Journey to The Journey

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The truth is, despite the sales pitch many churches and pastors are peddling these days, the Bible makes it abundantly clear that we should expect the Christian life to be more of a bumpy ride than a pleasure cruise. Our gracious election into salvation isn't a one way ticket to a life of comfort and luxury, rather it is a call to sacrificial living, humility, serving others; and, often times, trials, suffering, and persecution...all for the sake of the gospel. So, even if we persevere through all of that, Christ get's the glory, not us! With such a gloomy forecast, why even bother taking the ride in the first place?

The great American poet and civil rights activist, Maya Angelou, once said, "I have great respect for the past. If you don't know where you've come from, you don't know where you're going." There is great wisdom in those words. So often in today's culture of short attention spans and instant gratification, our churches seek to cater to the culture rather than being a transformative influence on it. We spend so much time and energy trying to develop new and novel ways to draw people in. Rather than simply teaching the truth of God's word and trusting in its power to work in people's lives, we too often trust in our own ability to do ministry well.

We may start out strong in our faith, but like Job, the longer our suffering persists, the more we become like whiny little children demanding, "How much longer!?!?!" It takes a mature believer to be able to wait patiently upon the Lord when everything in our lives feels like it is on fire! It takes an even more mature believer to accept that it may be part of God's plan that we never make it out of "the valley" on this side of eternity. That can be a tough pill to swallow. However, the more we allow ourselves to trust God, the more we resist our urge to "kick against the goads," and the more we can place our hope in the eternal over and above the temporal...the more we will experience the gospel-fueled growth that begets more growth

Have you ever been the victim of a malicious personal attack? If you haven't, count yourself among the lucky few! Most of us have at some point in our lives experienced the hurt and frustration associated with the defamation of our good name. It's true, that no one likes being criticized, but when the claims being made about you are untrue, it adds an additional layer of insult!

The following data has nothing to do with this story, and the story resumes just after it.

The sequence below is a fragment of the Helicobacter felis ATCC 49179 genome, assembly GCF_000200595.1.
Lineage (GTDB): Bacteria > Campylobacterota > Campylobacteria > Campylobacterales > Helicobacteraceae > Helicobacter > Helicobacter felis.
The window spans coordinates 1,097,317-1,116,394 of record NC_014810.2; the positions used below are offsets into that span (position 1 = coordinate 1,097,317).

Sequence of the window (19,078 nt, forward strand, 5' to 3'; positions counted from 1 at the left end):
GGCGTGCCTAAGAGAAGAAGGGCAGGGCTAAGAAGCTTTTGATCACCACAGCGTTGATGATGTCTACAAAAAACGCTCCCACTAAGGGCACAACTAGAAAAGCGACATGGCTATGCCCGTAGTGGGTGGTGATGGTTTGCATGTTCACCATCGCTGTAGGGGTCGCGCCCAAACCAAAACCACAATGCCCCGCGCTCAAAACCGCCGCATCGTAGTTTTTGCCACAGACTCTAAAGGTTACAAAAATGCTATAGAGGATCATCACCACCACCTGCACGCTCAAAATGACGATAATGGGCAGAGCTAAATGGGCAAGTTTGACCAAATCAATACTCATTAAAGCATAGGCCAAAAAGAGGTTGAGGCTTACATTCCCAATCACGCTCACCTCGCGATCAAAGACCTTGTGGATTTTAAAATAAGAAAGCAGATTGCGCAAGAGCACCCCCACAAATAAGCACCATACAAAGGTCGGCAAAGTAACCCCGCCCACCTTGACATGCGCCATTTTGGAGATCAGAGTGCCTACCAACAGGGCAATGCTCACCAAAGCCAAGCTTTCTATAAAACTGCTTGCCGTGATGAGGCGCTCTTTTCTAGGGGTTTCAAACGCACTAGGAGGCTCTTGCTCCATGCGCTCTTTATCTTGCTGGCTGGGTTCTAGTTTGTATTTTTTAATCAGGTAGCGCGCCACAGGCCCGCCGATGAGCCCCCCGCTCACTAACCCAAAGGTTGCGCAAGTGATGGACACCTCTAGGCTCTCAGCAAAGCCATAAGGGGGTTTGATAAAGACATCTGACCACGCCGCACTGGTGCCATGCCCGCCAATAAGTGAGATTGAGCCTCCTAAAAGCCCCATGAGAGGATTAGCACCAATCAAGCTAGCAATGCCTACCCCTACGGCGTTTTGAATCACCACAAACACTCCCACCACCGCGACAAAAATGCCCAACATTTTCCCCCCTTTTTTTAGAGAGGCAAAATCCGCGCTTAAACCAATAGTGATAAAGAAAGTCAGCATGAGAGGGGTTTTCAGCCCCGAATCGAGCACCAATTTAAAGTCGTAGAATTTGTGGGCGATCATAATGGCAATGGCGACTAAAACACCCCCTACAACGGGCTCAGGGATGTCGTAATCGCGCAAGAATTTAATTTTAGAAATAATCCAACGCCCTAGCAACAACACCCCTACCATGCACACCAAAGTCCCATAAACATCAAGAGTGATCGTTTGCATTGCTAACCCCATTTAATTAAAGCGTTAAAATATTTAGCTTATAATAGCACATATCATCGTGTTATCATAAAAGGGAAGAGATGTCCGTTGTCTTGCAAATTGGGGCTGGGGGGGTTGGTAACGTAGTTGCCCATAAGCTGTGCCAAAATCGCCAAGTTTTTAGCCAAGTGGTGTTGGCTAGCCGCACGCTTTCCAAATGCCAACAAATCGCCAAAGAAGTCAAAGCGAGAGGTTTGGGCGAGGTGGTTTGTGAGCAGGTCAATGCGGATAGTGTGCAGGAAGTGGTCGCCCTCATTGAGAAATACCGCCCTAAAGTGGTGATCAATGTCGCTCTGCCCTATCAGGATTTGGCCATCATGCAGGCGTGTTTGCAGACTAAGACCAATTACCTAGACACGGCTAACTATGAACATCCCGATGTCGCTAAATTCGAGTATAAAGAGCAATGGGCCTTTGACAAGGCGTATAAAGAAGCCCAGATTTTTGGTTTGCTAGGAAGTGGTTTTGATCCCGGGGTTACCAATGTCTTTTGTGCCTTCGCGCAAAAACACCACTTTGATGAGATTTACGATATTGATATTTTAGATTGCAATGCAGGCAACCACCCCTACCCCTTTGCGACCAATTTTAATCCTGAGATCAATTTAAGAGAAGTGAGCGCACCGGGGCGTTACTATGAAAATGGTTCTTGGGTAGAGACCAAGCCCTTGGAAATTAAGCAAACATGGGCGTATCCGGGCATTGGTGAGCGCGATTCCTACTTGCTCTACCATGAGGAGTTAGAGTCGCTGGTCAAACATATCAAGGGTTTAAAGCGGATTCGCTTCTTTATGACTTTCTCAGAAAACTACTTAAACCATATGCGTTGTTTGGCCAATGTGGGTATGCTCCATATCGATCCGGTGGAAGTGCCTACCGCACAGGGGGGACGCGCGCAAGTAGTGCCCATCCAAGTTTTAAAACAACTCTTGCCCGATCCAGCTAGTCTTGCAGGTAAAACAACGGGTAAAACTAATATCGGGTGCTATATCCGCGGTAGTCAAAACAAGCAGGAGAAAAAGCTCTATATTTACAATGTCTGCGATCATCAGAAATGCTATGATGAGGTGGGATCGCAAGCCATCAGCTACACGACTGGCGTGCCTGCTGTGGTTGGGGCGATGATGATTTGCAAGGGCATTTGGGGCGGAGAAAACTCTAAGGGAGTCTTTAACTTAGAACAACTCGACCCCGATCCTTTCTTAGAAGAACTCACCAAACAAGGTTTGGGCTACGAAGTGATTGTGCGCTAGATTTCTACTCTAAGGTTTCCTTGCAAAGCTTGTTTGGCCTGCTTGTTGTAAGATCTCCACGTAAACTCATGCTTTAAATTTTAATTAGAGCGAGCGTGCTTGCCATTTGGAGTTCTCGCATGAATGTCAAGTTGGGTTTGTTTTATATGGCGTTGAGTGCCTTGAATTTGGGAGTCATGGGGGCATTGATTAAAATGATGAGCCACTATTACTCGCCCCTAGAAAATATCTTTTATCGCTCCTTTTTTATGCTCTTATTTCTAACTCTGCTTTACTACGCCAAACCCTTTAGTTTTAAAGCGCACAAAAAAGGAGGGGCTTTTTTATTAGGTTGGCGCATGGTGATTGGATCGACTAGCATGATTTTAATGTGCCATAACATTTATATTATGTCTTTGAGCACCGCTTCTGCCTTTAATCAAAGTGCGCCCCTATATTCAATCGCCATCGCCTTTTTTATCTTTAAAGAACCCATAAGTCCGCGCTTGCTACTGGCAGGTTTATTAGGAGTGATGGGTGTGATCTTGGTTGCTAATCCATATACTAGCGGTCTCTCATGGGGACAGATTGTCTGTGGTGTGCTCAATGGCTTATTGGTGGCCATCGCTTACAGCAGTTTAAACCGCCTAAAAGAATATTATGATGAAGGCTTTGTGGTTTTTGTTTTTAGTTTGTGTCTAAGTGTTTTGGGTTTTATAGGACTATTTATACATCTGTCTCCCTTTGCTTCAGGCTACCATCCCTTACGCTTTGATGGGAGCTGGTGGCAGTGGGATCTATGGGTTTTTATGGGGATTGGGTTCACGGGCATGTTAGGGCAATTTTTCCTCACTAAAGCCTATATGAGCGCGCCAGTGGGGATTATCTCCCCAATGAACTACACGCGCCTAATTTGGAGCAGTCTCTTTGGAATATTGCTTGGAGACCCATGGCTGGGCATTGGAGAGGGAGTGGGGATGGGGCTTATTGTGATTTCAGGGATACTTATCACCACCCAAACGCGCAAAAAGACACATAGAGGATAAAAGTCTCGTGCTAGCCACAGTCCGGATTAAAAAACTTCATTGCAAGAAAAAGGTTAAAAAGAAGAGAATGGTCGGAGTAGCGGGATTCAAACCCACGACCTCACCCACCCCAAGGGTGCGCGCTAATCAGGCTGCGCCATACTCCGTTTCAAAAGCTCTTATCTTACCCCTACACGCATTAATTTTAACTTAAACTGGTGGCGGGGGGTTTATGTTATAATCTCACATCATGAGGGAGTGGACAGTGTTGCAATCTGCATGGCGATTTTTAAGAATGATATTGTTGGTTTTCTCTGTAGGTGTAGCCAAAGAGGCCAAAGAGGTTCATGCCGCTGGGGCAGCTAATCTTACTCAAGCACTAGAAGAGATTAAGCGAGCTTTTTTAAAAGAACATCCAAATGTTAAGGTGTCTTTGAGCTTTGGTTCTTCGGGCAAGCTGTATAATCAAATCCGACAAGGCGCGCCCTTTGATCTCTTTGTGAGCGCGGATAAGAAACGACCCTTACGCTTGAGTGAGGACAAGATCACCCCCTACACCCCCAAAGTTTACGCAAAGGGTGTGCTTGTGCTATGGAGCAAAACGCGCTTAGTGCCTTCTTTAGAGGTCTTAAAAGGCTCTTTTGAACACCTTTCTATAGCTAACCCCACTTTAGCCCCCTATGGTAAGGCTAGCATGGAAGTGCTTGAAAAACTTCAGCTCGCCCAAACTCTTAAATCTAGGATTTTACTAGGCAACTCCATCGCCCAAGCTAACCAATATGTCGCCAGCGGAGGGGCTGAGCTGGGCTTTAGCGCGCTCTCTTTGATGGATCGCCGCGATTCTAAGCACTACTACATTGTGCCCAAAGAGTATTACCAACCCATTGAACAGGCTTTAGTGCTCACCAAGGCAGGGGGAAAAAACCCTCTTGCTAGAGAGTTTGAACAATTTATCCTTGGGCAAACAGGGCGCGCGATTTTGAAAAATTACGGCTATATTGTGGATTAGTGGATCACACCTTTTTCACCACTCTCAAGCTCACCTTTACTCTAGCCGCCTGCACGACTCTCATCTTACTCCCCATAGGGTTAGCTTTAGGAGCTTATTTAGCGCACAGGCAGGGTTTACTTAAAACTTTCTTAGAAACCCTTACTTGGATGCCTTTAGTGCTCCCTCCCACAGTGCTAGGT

Framing the gospel as our ticket to heaven makes salvation the finish line, rather than the starting point of our spiritual journey. Assuming "deathbed decisions" aren't the norm, this then can have serious ramifications for how we live in the days, weeks, months, and years AFTER our lives have been impacted by the good news of Jesus Christ. I believe the Bible clearly exemplifies for us that a genuine gospel experience is transformational in nature. One need look no further than the stories of Matthew, Paul, Zacchaeus, and many others.

This week in our lesson from Acts, we studied the familiar topic of suffering. If you teach through the Bible, you will inevitably have to discuss it. God has seen fit to speak to his people extensively on the subject. This isn't the first time, nor will it be the last time that we discuss this challenging truth.

Let me be clear, testimonies give us a great opportunity to share with others about the power of the Gospel and God's generous and loving grace in our lives, but we shouldn't use them as a means to glorify our sin. Rather the grievous nature of our depravity should be the dark backdrop against which the beauty of the diamond of the Gospel can shine forth magnificently. When we lose sight of the fact that all of our sins, from the smallest to the greatest, stand in equal contrast to the perfection and glory of the holiness of God, we do injustice to the true message of the Gospel.

There are a few things I don't like to do. I'm not particularly fond of doing dishes or laundry. I don't really enjoy yard work very much. You could say I am not much of a fan of cleaning out our cat's litter box. I don't like to do these things and yet, I regularly find myself doing them. Why???

Unfortunately, life doesn't come with GPS. Sometimes, discerning what is good and wise is a downright struggle. Not to mention the fact that we have no idea what trials await us and threaten to derail everything we have set out to accomplish. As believers, our aim should be to live our lives in the center of God's will, but, if we are honest, knowing what that is for us can sometimes feel like a game of pin the tail on the donkey.

We often think that our greatest threats come from outside of the community of Christ. If you asked a believer to list those things (groups, movements, ideas, etc.) that are a danger to the Christian faith, they would likely point to things like religious zealots, political dictators, liberal extremists, the rising tide of atheism, postmodernism, etc. But, in fact, the greatest risk to our faith is actually birthed and nurtured within our churches...right under our noses. Paul says it is from among themselves that these wolves will come (vs. 30).